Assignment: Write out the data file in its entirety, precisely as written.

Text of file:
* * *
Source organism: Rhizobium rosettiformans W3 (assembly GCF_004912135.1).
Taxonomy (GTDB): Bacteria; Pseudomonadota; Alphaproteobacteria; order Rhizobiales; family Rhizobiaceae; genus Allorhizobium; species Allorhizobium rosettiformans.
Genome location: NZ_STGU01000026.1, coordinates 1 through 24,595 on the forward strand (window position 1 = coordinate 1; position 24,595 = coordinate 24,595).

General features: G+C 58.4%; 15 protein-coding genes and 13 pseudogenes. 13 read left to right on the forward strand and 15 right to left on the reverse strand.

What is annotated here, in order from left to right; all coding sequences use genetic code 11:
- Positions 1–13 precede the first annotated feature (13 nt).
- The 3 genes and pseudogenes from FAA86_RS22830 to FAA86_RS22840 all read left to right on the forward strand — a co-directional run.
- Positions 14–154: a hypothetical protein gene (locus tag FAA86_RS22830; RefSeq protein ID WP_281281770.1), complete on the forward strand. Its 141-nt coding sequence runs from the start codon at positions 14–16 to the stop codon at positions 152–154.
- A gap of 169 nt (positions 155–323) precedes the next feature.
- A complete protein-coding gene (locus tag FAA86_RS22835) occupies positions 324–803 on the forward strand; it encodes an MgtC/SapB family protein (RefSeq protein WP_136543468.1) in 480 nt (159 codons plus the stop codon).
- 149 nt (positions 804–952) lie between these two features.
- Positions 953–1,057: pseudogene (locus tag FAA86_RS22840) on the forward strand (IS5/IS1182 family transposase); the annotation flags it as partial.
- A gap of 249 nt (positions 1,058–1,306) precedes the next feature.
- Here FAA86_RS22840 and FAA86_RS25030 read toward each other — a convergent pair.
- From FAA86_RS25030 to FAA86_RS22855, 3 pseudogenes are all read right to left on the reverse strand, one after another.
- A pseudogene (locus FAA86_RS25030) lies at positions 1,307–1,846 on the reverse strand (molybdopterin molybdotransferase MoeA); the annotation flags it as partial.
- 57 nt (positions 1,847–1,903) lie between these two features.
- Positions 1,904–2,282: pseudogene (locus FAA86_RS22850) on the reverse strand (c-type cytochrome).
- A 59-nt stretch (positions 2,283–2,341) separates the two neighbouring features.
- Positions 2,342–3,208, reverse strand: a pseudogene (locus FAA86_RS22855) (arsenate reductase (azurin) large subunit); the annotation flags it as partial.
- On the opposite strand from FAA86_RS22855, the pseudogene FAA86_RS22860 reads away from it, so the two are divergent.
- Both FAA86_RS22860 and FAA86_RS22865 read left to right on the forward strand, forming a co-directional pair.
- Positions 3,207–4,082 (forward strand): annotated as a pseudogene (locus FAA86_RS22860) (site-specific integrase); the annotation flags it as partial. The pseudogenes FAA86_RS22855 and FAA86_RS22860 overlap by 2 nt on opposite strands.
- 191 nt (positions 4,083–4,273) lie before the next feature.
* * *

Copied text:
Source organism: Rhizobium rosettiformans W3 (assembly GCF_004912135.1).
Taxonomy (GTDB): Bacteria; Pseudomonadota; Alphaproteobacteria; order Rhizobiales; family Rhizobiaceae; genus Allorhizobium; species Allorhizobium rosettiformans.
Genome location: NZ_STGU01000026.1, coordinates 1 through 24,595 on the forward strand (window position 1 = coordinate 1; position 24,595 = coordinate 24,595).

General features: G+C 58.4%; 15 protein-coding genes and 13 pseudogenes. 13 read left to right on the forward strand and 15 right to left on the reverse strand.

What is annotated here, in order from left to right; all coding sequences use genetic code 11:
- Positions 1–13 precede the first annotated feature (13 nt).
- The 3 genes and pseudogenes from FAA86_RS22830 to FAA86_RS22840 all read left to right on the forward strand — a co-directional run.
- Positions 14–154: a hypothetical protein gene (locus tag FAA86_RS22830; RefSeq protein ID WP_281281770.1), complete on the forward strand. Its 141-nt coding sequence runs from the start codon at positions 14–16 to the stop codon at positions 152–154.
- A gap of 169 nt (positions 155–323) precedes the next feature.
- A complete protein-coding gene (locus tag FAA86_RS22835) occupies positions 324–803 on the forward strand; it encodes an MgtC/SapB family protein (RefSeq protein WP_136543468.1) in 480 nt (159 codons plus the stop codon).
- 149 nt (positions 804–952) lie between these two features.
- Positions 953–1,057: pseudogene (locus tag FAA86_RS22840) on the forward strand (IS5/IS1182 family transposase); the annotation flags it as partial.
- A gap of 249 nt (positions 1,058–1,306) precedes the next feature.
- Here FAA86_RS22840 and FAA86_RS25030 read toward each other — a convergent pair.
- From FAA86_RS25030 to FAA86_RS22855, 3 pseudogenes are all read right to left on the reverse strand, one after another.
- A pseudogene (locus FAA86_RS25030) lies at positions 1,307–1,846 on the reverse strand (molybdopterin molybdotransferase MoeA); the annotation flags it as partial.
- 57 nt (positions 1,847–1,903) lie between these two features.
- Positions 1,904–2,282: pseudogene (locus FAA86_RS22850) on the reverse strand (c-type cytochrome).
- A 59-nt stretch (positions 2,283–2,341) separates the two neighbouring features.
- Positions 2,342–3,208, reverse strand: a pseudogene (locus FAA86_RS22855) (arsenate reductase (azurin) large subunit); the annotation flags it as partial.
- On the opposite strand from FAA86_RS22855, the pseudogene FAA86_RS22860 reads away from it, so the two are divergent.
- Both FAA86_RS22860 and FAA86_RS22865 read left to right on the forward strand, forming a co-directional pair.
- Positions 3,207–4,082 (forward strand): annotated as a pseudogene (locus FAA86_RS22860) (site-specific integrase); the annotation flags it as partial. The pseudogenes FAA86_RS22855 and FAA86_RS22860 overlap by 2 nt on opposite strands.
- 191 nt (positions 4,083–4,273) lie before the next feature.